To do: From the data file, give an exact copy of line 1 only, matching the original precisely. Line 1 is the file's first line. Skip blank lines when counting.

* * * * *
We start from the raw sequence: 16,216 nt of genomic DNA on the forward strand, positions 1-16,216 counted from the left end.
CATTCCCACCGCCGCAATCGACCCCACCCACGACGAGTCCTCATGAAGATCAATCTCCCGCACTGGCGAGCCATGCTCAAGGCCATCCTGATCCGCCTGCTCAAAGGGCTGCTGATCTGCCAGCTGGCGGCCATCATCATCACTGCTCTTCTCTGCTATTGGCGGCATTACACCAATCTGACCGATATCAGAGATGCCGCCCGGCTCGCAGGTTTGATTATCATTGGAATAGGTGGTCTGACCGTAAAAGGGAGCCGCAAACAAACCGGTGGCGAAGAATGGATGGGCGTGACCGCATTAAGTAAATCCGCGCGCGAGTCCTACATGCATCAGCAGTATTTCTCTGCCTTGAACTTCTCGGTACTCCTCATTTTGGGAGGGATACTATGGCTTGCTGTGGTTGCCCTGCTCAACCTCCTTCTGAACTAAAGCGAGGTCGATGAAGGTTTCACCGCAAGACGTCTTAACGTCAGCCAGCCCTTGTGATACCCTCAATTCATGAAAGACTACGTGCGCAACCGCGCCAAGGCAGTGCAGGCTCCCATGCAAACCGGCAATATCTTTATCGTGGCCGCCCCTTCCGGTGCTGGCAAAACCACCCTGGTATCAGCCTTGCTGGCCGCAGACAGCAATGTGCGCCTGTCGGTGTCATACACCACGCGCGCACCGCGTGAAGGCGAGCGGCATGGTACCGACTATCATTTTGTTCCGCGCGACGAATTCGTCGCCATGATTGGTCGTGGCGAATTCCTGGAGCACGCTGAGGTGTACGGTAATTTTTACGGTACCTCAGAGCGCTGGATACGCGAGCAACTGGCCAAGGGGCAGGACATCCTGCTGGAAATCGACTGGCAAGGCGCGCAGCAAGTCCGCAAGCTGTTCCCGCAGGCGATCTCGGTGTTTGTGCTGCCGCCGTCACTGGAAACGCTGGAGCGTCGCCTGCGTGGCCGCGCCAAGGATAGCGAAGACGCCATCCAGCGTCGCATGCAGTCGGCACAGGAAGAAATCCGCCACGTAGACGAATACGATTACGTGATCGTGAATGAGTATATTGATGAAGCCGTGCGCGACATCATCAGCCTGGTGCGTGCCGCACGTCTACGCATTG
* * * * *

We start from the raw sequence: 16,216 nt of genomic DNA on the forward strand, positions 1-16,216 counted from the left end.